Segments in this Video

Robo-Cop (05:53)

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Statisticians and geographers once analyzed data and created maps to predict higher crime areas. HunchLab uses algorithms to predict where and when crimes will occur with greater accuracy, and to recommend patrol type and strategy. Hear examples of input data.

Philadelphia Predictive Policing Experiment (03:18)

Criminal justice professor Jerry Ratcliff tested HunchLab with the Philadelphia Police Department. Learn about the terms of the pilot study. Software was better at predicting crime than randomly selecting neighborhoods; patrolling in marked cars decreased crime by 31%.

Predictive Policing Controversy (04:29)

Algorithms relying on arrest data and racially biased inputs are profiling African-American and Hispanic communities—calling into question algorithm neutrality. The Brennan Center for Justice sued the NYPD for policing tactic information. Robert Cheetham defends HunchLab's transparency and neutrality.

Mind Control (03:24)

Humans associate higher ranked list items with authenticity. Google has been accused of deliberately misleading billions of users through biased search results. Hear examples of factors analyzed to produce result lists.

Mind Games (04:15)

Up to 50% of people hired through traditional methods leave their jobs. The Pymetrics system uses algorithms and online tests to screen job candidates and assess skills, personalities, and performance without bias. It increases hiring efficiency and job retention.

Job Recruitment Algorithm (04:26)

Singapore bank DBS uses Pymetrics for screening and hiring managers. They have also developed Jobs Intelligence Maestro. Recruitment consultant Ishan Aggarwal cautions against overlooking human elements of the hiring process.

Because You Watched... (08:47)

On-demand entertainment choices can be overwhelming. Netflix grew from renting DVDs to streaming to 130 million subscribers. It relies on algorithms to personalize and recommend titles. Learn about its identification of "taste communities" and use of diverse content.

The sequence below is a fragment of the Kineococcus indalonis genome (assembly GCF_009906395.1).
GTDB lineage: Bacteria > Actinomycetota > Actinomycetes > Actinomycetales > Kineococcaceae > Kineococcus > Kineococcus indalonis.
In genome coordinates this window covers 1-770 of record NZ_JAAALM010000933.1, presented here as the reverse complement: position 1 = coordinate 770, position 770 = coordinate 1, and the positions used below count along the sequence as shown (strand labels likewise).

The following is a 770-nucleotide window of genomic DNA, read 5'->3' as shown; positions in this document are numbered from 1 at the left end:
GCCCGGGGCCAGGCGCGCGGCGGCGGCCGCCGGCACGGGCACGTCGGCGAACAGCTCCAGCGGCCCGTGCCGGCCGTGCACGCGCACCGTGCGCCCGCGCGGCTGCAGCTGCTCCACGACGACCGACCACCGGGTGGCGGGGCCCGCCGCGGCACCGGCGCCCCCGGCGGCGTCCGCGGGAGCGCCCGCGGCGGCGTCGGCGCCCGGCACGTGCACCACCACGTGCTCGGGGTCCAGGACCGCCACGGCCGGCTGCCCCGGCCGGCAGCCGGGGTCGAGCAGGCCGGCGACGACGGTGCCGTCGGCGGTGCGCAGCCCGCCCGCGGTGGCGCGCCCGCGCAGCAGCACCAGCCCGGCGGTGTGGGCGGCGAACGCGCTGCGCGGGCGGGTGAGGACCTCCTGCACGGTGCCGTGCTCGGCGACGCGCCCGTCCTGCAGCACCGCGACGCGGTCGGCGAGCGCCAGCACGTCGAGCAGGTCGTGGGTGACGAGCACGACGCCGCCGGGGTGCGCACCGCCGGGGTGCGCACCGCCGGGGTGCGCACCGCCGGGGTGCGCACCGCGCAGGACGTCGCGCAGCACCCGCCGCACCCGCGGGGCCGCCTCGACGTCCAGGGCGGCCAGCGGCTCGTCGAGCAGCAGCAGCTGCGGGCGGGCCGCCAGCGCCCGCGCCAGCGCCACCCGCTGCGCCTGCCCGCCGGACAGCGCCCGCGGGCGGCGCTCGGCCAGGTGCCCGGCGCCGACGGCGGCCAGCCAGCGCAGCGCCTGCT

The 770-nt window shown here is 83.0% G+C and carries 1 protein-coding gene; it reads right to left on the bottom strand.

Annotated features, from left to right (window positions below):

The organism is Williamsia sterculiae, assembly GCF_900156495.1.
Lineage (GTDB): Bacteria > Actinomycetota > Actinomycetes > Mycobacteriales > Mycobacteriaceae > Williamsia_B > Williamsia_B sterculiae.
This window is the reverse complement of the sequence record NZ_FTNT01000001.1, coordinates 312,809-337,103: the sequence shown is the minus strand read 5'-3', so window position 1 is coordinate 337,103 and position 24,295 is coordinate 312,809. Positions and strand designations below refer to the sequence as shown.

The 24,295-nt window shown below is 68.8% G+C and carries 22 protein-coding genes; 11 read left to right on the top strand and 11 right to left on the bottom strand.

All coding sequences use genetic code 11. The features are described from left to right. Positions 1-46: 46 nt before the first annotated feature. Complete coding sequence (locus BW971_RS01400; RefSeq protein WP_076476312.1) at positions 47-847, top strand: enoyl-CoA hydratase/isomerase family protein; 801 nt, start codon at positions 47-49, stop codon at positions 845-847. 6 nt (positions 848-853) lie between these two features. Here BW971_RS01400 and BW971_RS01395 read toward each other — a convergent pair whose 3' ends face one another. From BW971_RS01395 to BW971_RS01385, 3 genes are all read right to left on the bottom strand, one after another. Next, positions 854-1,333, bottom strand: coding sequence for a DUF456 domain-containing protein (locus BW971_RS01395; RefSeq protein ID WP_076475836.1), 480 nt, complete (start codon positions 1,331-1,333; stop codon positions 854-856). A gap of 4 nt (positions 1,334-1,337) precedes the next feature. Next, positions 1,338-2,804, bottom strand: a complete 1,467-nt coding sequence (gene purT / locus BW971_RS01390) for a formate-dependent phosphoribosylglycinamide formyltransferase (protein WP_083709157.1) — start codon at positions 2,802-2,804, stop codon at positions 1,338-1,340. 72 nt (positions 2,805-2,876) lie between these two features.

What the Future has in Store (04:58)

Frictionless shopping bypasses the checkout line. The Deep Magic kiosk uses algorithms to track customer movements and charge purchases automatically facilitating 24 hour sales. Providing retailers with customer preference data will allow them to compete with online companies.

Playing Doctor (06:11)

China's healthcare demand outstrips supply. Yitu Healthcare uses algorithms to screen CT scans for lung cancer and assist over-worked radiologists in making accurate diagnoses. AI and humans can collaborate to solve future problems.

Credits: Algorithms: How They Rule Our World: Episode 2 (00:41)

Credits: Algorithms: How They Rule Our World: Episode 2

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Algorithms: How They Rule Our World: Episode 2

Part of the Series : Algorithms: How They Rule Our World
DVD (Chaptered) Price: $169.95
DVD + 3-Year Streaming Price: $254.93
3-Year Streaming Price: $169.95

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Description

Algorithms can be complex webs of code, or simple ciphers. It functions like a set of rules, streamlining every aspect of our lives. But can math and the computers that calculate it, be wrong? What happens when we leave life changing decisions in the hands of what some data scientists call “opinions buried in math”? How do we find the ghosts in the machine or rogue codes that aren’t making the right decisions at all? Can we game the system and beat the algorithm? We look at how humans are trying to wrestle back control. And use algorithms to change the world in good ways rather than bad. How are humans trying to survive in the age of algorithms?

Length: 49 minutes

Item#: BVL188652

Copyright date: ©2018

Closed Captioned

Performance Rights

Prices include public performance rights.

Not available to Home Video, Dealer and Publisher customers.

Only available in USA and Canada.


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